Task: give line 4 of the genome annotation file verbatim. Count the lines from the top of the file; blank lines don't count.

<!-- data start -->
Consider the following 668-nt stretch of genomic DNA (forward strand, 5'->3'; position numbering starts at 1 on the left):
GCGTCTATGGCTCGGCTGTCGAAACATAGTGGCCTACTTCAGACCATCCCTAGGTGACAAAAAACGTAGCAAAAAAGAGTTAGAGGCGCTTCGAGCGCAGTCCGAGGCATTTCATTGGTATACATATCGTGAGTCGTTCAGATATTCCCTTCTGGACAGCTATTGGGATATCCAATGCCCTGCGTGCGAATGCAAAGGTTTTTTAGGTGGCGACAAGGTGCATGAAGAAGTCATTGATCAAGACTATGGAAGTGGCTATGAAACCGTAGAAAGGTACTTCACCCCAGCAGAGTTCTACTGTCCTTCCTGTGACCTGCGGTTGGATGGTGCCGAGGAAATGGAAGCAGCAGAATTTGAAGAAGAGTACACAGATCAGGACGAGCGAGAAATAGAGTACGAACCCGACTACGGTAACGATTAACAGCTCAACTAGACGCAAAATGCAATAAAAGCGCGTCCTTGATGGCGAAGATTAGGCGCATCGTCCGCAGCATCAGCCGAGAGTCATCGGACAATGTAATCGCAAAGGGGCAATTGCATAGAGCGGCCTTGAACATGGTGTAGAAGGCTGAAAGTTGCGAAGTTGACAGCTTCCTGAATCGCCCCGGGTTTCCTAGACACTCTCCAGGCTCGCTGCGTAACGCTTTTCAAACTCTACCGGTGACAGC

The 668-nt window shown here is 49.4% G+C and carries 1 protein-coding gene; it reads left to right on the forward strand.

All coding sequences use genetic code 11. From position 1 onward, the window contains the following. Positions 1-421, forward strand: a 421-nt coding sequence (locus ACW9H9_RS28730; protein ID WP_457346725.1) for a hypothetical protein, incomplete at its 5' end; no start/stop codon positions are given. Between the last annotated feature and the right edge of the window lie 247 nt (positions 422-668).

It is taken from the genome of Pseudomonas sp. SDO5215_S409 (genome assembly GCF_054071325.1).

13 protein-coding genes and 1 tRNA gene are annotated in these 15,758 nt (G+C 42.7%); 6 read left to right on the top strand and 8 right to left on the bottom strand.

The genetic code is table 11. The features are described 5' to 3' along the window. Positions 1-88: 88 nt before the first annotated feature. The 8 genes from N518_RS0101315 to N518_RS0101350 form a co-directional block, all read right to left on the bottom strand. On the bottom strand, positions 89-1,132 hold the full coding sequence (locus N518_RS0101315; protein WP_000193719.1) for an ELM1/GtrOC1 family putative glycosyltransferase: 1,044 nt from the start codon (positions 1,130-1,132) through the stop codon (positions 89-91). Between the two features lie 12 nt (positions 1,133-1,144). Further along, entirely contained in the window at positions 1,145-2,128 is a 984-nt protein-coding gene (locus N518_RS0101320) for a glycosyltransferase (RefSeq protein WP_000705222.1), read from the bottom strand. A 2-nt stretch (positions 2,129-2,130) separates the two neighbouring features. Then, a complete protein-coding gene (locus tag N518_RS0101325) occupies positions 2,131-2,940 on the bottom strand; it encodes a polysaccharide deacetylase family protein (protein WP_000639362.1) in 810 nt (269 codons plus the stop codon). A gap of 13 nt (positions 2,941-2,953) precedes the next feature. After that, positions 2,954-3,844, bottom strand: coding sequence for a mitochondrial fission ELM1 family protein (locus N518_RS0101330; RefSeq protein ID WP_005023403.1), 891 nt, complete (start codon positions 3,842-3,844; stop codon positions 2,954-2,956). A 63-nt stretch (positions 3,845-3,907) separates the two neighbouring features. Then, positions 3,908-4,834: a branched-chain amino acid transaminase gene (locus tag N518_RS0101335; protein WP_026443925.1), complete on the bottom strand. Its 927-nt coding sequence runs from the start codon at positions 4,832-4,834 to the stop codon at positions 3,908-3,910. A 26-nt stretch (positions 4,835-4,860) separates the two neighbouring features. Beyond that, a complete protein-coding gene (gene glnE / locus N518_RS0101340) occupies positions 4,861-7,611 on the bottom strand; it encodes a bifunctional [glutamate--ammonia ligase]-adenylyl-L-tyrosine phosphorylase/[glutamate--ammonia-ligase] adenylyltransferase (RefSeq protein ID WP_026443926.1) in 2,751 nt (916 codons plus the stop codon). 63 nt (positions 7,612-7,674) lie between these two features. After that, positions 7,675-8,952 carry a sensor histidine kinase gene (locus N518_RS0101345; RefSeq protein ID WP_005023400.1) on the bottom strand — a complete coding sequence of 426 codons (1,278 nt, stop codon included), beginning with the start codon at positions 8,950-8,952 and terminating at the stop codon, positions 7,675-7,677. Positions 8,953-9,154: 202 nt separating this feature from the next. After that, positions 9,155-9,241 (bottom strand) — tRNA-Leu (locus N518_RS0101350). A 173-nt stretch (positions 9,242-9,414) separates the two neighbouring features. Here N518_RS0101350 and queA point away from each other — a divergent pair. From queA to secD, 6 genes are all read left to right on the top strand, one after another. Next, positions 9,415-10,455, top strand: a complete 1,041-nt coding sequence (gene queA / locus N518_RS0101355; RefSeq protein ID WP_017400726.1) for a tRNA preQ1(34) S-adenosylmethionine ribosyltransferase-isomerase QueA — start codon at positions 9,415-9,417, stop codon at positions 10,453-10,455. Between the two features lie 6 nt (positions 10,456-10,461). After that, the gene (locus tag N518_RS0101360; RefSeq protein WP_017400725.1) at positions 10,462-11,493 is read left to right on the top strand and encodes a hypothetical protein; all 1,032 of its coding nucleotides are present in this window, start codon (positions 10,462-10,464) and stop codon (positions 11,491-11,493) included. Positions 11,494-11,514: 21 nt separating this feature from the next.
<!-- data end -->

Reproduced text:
All coding sequences use genetic code 11. From position 1 onward, the window contains the following. Positions 1-421, forward strand: a 421-nt coding sequence (locus ACW9H9_RS28730; protein ID WP_457346725.1) for a hypothetical protein, incomplete at its 5' end; no start/stop codon positions are given. Between the last annotated feature and the right edge of the window lie 247 nt (positions 422-668).